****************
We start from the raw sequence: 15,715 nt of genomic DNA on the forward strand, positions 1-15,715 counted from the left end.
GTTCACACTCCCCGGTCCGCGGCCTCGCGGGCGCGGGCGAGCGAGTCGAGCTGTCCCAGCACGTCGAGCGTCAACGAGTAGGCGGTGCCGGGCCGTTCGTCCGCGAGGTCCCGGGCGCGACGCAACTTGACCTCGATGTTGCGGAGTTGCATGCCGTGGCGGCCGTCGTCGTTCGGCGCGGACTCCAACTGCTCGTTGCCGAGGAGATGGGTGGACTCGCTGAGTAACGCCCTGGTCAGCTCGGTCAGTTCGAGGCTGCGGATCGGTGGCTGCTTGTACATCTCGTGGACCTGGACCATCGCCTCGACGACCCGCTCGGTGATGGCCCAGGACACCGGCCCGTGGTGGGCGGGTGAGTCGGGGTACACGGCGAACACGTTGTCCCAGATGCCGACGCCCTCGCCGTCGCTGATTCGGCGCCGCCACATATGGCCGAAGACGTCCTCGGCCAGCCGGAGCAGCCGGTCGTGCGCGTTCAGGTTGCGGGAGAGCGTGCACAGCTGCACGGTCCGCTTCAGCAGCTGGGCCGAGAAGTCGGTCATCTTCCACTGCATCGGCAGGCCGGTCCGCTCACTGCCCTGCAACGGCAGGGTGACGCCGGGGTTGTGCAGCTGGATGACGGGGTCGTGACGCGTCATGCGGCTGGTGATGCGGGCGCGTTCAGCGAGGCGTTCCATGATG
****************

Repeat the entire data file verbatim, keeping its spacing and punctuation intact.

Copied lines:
We start from the raw sequence: 15,715 nt of genomic DNA on the forward strand, positions 1-15,715 counted from the left end.
GTTCACACTCCCCGGTCCGCGGCCTCGCGGGCGCGGGCGAGCGAGTCGAGCTGTCCCAGCACGTCGAGCGTCAACGAGTAGGCGGTGCCGGGCCGTTCGTCCGCGAGGTCCCGGGCGCGACGCAACTTGACCTCGATGTTGCGGAGTTGCATGCCGTGGCGGCCGTCGTCGTTCGGCGCGGACTCCAACTGCTCGTTGCCGAGGAGATGGGTGGACTCGCTGAGTAACGCCCTGGTCAGCTCGGTCAGTTCGAGGCTGCGGATCGGTGGCTGCTTGTACATCTCGTGGACCTGGACCATCGCCTCGACGACCCGCTCGGTGATGGCCCAGGACACCGGCCCGTGGTGGGCGGGTGAGTCGGGGTACACGGCGAACACGTTGTCCCAGATGCCGACGCCCTCGCCGTCGCTGATTCGGCGCCGCCACATATGGCCGAAGACGTCCTCGGCCAGCCGGAGCAGCCGGTCGTGCGCGTTCAGGTTGCGGGAGAGCGTGCACAGCTGCACGGTCCGCTTCAGCAGCTGGGCCGAGAAGTCGGTCATCTTCCACTGCATCGGCAGGCCGGTCCGCTCACTGCCCTGCAACGGCAGGGTGACGCCGGGGTTGTGCAGCTGGATGACGGGGTCGTGACGCGTCATGCGGCTGGTGATGCGGGCGCGTTCAGCGAGGCGTTCCATGATG